Using sulfate-free shampoo for natural hair makes all the sense in the world. See, curls tend to be the driest hair texture because of the way they are shaped. It’s easy for natural oils from the scalp to make their way from root to tip on straight strands. However, with curls, the spiral creates somewhat of a maze effect, and oils can get trapped near the root instead of being evenly dispersed through the full length of each strand. With a natural challenge of retaining moisture, curly hair can’t afford any additional stripping from harsh cleansing agents like sulfates. This is also one of the reasons many people with curls skip shampoo all together for a co-wash or cleansing conditioner. Stripping oils from the scalp can also lead to even further dryness and possibly breakage.
The lather in sulfate shampoos may feel like you’re getting natural hair clean, but in reality, it’s removing what your hair needs. And the truth is, it is possible to get a deep clean without harsh chemicals like sulfates. Building up a lot of lather isn’t necessary for washing your hair effectively, nor is lather exclusive to sulfates. If sudsing up isn’t something you can do without, sulfate-free shampoos can be formulated with other ingredients to create the lather you’re used to. The bottom line is, sulfate-free shampoo can be a great choice for natural hair. Without sulfates, you’re able to get your curls clean and let them keep the natural oils that are so critical.
How Does Sulfate-Free Shampoo Clean Hair?
Not convinced sulfate-free shampoo can really get your hair clean? Maybe you have to try one to see for yourself, but know this: Shampoos without sulfates do clean your hair. Thanks to new ingredient finds, you can get the same clean results as you would using sulfate shampoo with significantly less dry out.
The making of a good sulfate-free shampoo is one that can actually emulsify or break down the dirt and oil on your strands and scalp. There are shampoos with mild cleansing agents like the Cocamidopropyl Hydroxysultaine and Sodium Cocoul Isethionate (a coconut oil-derived cleansing agent) that do this while simultaneously infusing hair with nourishing ingredients—it’s the best of both worlds.
What Are the Best Sulfate-Free Shampoos for Natural Hair? Starting to think shampoo without sulfates deserves a spot in your shower routine? Us too! Below, we’re singing the praises of six of the best sulfate-free shampoos for natural hair.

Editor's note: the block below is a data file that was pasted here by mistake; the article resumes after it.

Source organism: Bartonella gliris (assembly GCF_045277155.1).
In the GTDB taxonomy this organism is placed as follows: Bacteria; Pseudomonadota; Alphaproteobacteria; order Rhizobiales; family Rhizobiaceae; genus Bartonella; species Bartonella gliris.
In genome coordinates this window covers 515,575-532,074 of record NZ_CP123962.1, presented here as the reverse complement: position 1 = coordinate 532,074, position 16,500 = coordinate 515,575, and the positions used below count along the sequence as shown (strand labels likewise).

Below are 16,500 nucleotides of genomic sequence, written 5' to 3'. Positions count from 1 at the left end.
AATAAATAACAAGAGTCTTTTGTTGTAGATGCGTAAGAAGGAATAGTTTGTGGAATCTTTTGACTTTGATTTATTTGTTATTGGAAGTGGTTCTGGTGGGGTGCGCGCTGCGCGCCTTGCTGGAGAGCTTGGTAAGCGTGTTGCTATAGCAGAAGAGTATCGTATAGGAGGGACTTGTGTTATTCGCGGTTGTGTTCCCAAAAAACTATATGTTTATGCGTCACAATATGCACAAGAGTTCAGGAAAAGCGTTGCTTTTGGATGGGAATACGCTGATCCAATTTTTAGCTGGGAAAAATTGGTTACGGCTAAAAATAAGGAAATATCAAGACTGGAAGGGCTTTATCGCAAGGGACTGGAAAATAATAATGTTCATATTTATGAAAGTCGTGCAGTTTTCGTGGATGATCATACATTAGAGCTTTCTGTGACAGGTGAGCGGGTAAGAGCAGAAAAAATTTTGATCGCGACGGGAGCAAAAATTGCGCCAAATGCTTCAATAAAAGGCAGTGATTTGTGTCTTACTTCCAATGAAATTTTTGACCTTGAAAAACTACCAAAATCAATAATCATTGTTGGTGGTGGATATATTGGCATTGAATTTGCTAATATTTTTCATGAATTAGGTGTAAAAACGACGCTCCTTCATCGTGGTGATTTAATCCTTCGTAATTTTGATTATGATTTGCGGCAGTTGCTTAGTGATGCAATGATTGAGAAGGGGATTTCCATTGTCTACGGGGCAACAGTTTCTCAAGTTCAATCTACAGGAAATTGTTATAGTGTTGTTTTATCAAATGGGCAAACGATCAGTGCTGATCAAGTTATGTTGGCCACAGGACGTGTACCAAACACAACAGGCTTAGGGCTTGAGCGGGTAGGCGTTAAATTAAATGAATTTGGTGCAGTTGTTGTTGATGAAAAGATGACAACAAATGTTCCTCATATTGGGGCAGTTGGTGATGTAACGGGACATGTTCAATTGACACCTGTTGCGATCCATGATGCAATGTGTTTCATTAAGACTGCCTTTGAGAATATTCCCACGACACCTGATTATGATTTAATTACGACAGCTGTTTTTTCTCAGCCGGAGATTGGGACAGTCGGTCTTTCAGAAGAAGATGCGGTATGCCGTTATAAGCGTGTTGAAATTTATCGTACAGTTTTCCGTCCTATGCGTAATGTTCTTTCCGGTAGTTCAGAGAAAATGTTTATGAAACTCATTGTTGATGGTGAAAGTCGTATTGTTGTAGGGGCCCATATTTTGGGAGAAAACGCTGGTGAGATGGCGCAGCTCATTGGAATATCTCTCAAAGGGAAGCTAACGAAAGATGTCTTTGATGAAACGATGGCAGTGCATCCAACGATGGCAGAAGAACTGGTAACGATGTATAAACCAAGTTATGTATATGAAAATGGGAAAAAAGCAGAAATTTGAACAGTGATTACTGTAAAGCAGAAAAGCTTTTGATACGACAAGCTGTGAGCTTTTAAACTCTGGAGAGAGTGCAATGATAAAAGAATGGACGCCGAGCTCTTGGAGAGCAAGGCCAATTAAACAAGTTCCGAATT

Wash Day Delight Sulfate Free Shampoo for Curly Hair: Micellar water for your hair? That’s right! This micellar shampoo transforms from a water-like consistency to a foam—yep, you still get a great lather—to leave hair so clean and surprisingly soft.
Monoi Repairing Sulfate Free Shampoo: Infused with coconut-derived cleansers instead of sulfates, this shampoo is gentle enough for anyone and still can be used to get a good lather—just massage onto your scalp until you see those suds.
Goddess Strength Fortifying Shampoo with Castor Oil: When your precious curls won’t stop breaking, a fortifying shampoo is in order. And no, that doesn’t mean you need sulfates! This sulfate-free option moisturizes and strengthens for 94% less breakage (when used with the complete system versus a non-conditioning shampoo).
Almond Milk Sulfate Free Shampoo: Formulated with almond milk and without sulfates, this shampoo is ideal for extremely damaged and over-processed strands. Prepare to be wowed by how it reverses damage and restores softness.
Monoi Ora Sulfate Free Shampoo: Gentle cleansing is the name of the game when it comes to your curls. Use this shampoo to get clean while repairing and strengthening your hair.
Cactus Rose Water Sulfate Free Shampoo: For textured hair that’s fine and falling flat, this sulfate-free shampoo for Black hair gently cleanses, boosts volume, adds lightweight moisture, and helps hair hold long-lasting body.
How to Use Shampoo Without Sulfates
Does sulfate-free shampoo require a routine of its own? Not quite. You’ll wash your hair just the same, making sure to follow up with a sulfate-free conditioner, too. For a refresher on how to wash your hair, read our article: How to Wash Curly Hair (and How Often to Do It).
Should You Avoid Shampoos with Sulfates?
Time to wrap things up! If you’re still wondering if you should ditch sulfates completely, that depends on you and your mane. We don’t recommend sulfates for curly and textured hair for the reasons we’ve discussed—namely increased dryness. Other hair types may find that sulfates work for them, and we won’t tell you to completely revamp your routine. But if you find your hair is looking dry or dull, it may be time to avoid shampoos with sulfates and make the switch to one of the best sulfate-free shampoo options we’ve recommended here.
Next up: Once you’ve safely cleansed, you can Pamper Your Curls WIth These Hair Masks.